Ice hockey originated in Canada in the early 19th century, based on several similar sports in Europe. However, the word “hockey” comes from the old French word “hocquet”, meaning “stick”. Around 1860, a puck was substituted for a ball. In 1879, two McGill University students, Robertson and Smith, devised the first rules.
THE STANLEY CUP
The first recognized team, the McGill University Hockey Club, was formed in 1880 as hockey became a Canadian national sport and spread throughout the country. In 1892, the Governor-General of Canada donated the Stanley Cup, which was first won by a team representing the Montreal Amateur Athletic Association.
The sport migrated south to the United States during the 1890s. Games are known to have taken place there between Johns Hopkins and Yale Universities in 1895. Ice hockey spread to Europe around the turn of the century, and the first Olympic Games to include ice hockey for men was the Olympic Summer Games Antwerp 1920.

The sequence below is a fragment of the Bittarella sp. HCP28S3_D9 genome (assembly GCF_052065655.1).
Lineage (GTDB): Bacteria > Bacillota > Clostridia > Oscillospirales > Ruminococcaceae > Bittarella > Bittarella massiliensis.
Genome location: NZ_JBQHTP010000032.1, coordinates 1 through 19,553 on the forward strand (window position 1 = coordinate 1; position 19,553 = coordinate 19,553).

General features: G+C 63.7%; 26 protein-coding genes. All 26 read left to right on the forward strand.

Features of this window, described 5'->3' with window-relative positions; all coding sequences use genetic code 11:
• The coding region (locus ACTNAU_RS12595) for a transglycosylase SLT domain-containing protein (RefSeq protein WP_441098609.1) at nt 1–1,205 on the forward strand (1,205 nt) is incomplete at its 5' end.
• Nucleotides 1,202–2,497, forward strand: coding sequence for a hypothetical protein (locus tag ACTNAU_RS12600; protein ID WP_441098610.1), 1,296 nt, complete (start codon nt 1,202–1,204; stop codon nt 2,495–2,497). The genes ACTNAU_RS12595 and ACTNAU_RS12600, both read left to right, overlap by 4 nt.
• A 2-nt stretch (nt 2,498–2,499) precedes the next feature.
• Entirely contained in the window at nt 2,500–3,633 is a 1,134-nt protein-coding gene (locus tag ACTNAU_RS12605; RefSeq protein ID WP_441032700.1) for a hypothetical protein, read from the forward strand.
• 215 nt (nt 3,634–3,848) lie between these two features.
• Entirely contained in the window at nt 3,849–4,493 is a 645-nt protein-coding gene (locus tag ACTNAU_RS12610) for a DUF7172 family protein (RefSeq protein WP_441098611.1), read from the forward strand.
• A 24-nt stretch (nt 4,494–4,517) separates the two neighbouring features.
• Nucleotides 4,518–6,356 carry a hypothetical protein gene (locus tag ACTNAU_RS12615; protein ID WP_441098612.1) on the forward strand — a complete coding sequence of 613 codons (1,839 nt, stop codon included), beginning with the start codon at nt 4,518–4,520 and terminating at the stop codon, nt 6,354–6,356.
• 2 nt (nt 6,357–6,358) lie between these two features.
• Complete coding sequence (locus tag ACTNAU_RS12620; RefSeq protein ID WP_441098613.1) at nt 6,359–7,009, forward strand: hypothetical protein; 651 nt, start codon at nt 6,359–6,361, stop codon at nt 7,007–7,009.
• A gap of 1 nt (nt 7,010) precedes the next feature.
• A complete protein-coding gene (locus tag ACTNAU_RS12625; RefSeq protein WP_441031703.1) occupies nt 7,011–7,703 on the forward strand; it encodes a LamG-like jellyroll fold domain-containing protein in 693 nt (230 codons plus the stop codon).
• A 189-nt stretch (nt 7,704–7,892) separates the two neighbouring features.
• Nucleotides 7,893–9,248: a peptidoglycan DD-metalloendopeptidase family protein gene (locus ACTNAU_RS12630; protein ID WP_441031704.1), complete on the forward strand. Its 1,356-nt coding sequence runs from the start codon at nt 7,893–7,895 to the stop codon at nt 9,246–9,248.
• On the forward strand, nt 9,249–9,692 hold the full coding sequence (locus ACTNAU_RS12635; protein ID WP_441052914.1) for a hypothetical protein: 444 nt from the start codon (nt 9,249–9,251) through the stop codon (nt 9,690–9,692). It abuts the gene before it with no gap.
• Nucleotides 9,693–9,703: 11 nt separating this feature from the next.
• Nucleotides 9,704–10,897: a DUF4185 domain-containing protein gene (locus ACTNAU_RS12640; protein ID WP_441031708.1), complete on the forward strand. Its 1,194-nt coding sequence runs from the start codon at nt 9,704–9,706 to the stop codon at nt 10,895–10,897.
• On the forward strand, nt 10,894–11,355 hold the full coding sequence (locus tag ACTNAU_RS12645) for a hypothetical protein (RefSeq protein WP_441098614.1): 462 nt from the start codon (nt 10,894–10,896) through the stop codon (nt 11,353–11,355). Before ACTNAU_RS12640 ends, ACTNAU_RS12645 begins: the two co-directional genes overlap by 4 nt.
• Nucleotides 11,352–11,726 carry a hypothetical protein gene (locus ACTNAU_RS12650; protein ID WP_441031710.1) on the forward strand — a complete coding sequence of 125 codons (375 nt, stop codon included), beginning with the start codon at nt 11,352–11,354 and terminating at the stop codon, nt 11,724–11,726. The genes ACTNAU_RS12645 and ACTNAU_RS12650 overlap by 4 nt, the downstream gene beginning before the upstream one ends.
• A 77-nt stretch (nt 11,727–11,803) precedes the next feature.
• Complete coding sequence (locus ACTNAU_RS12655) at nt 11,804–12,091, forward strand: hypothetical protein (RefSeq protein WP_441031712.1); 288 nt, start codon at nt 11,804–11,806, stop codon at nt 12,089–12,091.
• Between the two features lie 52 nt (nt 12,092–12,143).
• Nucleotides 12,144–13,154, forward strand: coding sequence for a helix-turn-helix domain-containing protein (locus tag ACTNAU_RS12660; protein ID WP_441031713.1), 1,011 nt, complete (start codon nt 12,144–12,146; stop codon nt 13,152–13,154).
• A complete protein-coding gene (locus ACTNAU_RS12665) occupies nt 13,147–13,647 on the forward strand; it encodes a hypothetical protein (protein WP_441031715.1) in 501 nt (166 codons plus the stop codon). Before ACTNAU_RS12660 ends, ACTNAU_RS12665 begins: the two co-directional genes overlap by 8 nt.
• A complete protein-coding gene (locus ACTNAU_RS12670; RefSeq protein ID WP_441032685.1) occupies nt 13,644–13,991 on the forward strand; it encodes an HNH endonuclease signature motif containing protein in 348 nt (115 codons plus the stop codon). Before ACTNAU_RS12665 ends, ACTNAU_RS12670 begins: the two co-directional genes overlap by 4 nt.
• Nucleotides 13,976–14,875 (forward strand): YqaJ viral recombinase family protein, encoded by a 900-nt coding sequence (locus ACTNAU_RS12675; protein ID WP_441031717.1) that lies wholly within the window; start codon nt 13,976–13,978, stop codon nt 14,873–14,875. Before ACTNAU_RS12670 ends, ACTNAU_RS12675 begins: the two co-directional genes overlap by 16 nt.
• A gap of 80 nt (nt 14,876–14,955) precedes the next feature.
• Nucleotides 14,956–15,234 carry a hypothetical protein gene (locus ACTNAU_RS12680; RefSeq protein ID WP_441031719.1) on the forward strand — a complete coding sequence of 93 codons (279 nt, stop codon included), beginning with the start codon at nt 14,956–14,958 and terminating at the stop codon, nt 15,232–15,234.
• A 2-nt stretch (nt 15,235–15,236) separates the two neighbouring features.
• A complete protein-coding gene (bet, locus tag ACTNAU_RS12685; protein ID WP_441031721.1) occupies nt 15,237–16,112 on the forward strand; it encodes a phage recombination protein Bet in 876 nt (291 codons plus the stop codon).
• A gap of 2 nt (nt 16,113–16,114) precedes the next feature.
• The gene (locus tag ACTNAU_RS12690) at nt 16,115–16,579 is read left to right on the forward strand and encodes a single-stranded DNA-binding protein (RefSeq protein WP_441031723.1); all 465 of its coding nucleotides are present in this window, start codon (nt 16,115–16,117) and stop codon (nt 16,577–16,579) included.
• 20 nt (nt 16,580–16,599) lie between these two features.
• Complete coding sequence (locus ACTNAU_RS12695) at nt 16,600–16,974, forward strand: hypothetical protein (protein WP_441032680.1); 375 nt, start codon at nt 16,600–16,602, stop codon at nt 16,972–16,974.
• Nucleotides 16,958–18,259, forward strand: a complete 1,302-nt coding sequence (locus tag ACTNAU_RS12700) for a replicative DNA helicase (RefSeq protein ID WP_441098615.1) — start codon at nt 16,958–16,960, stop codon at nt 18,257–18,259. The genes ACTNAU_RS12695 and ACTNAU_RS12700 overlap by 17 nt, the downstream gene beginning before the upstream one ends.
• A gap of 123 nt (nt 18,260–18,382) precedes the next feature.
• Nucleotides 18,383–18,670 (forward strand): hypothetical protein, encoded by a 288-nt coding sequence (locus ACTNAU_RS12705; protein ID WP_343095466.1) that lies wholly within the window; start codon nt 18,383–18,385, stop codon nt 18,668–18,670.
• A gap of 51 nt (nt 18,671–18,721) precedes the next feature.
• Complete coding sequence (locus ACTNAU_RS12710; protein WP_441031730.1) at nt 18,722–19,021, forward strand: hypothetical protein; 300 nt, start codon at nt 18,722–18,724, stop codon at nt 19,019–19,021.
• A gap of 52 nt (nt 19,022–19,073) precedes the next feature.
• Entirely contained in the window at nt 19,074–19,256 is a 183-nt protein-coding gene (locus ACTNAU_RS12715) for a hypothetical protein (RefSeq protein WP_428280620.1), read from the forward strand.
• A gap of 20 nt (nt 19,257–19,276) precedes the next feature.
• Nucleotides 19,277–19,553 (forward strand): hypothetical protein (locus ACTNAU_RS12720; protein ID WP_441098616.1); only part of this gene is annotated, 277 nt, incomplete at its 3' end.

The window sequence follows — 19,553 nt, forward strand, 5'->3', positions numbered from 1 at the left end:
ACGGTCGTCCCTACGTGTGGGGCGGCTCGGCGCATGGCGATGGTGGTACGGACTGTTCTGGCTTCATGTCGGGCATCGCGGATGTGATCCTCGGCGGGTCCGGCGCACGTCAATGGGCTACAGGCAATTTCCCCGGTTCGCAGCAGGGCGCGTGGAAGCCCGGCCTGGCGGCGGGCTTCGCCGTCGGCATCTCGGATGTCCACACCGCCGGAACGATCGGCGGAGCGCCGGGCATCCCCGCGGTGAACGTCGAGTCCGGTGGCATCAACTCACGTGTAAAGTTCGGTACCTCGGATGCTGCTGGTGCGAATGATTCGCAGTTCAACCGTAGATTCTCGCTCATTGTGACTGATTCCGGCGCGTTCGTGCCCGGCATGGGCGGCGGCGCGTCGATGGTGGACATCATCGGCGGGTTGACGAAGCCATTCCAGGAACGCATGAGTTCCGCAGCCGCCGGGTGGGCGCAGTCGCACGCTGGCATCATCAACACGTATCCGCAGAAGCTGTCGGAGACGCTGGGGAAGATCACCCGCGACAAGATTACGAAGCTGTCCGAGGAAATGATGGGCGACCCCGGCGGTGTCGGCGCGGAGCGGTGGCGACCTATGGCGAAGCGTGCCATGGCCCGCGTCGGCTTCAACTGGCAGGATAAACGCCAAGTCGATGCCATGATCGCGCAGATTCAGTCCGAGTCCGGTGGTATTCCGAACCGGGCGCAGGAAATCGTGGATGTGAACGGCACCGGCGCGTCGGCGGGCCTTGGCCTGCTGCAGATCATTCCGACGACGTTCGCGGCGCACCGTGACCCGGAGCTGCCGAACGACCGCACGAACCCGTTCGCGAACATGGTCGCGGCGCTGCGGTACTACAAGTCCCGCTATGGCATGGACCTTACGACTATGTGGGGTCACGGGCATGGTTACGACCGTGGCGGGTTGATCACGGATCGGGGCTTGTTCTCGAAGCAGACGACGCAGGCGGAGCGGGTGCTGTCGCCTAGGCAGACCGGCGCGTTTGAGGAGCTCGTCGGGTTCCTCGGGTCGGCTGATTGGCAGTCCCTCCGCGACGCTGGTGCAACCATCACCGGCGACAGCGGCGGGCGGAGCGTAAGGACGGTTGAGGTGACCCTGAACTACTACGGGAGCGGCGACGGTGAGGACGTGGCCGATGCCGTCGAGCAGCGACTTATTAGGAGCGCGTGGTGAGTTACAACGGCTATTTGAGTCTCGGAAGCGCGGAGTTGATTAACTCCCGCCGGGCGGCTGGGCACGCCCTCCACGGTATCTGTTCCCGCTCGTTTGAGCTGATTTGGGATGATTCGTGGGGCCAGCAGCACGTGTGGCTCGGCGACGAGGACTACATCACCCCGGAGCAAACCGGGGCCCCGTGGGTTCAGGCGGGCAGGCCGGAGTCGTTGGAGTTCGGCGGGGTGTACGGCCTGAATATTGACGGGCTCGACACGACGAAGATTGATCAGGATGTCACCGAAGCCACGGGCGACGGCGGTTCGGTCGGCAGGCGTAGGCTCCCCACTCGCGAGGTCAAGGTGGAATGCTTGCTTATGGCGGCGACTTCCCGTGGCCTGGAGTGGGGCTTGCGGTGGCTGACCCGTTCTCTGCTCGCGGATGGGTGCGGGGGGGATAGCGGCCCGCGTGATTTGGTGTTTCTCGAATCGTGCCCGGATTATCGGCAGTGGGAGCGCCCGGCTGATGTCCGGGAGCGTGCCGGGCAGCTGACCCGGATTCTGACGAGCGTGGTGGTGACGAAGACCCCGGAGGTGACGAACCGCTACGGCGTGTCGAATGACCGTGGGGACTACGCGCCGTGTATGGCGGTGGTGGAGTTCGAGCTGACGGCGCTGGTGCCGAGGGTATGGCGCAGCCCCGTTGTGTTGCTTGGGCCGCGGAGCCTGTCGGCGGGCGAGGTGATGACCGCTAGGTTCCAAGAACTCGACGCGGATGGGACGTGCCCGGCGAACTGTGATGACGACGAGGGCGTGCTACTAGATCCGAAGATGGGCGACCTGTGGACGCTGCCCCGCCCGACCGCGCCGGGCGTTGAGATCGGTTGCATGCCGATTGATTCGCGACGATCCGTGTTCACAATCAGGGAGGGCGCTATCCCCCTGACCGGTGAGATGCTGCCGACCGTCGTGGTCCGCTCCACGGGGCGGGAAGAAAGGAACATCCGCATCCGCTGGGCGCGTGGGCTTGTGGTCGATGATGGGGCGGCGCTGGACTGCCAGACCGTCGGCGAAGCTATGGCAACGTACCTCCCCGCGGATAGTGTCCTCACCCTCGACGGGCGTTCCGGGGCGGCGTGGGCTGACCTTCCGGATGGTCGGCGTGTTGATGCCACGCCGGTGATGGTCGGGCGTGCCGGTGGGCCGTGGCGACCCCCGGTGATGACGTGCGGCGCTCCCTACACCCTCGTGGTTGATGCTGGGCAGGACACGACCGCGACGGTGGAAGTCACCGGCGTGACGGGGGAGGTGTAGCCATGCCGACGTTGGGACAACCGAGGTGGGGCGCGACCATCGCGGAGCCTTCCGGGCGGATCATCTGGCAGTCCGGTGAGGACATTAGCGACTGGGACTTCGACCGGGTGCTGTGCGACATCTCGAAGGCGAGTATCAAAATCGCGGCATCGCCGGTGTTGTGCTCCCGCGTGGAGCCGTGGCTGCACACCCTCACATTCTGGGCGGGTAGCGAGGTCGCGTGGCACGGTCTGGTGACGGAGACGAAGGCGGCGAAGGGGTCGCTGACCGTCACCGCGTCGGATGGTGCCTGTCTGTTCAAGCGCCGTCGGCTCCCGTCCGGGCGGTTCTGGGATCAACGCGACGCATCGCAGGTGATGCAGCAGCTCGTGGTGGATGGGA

Six-a-side men’s ice hockey has been on the programme of every edition of the Winter Olympic Games since 1924 in Chamonix. Women’s ice hockey was accepted as an Olympic sport in 1992 and made its official debut in 1998 in Nagano. Unsurprisingly, Canada dominated the first tournaments. However, in 1956, and until its dissolution, the Soviet Union took over and became the number one team. It was only interrupted by USA victories in 1960 at Squaw Valley and 1980 at Lake Placid. A final that has remained in the annals of sport and beyond, also in the light of its political as well as sporting implications: the Americans, surprise winners against the Russian masters, still remember it as 'The Miracle on Ice'. Since the mid-1990s, Sweden and the Czech Republic have joined the ranks of countries capable of winning gold medals. In contrast, Canada has triumphed in three of the last five Olympic tournaments.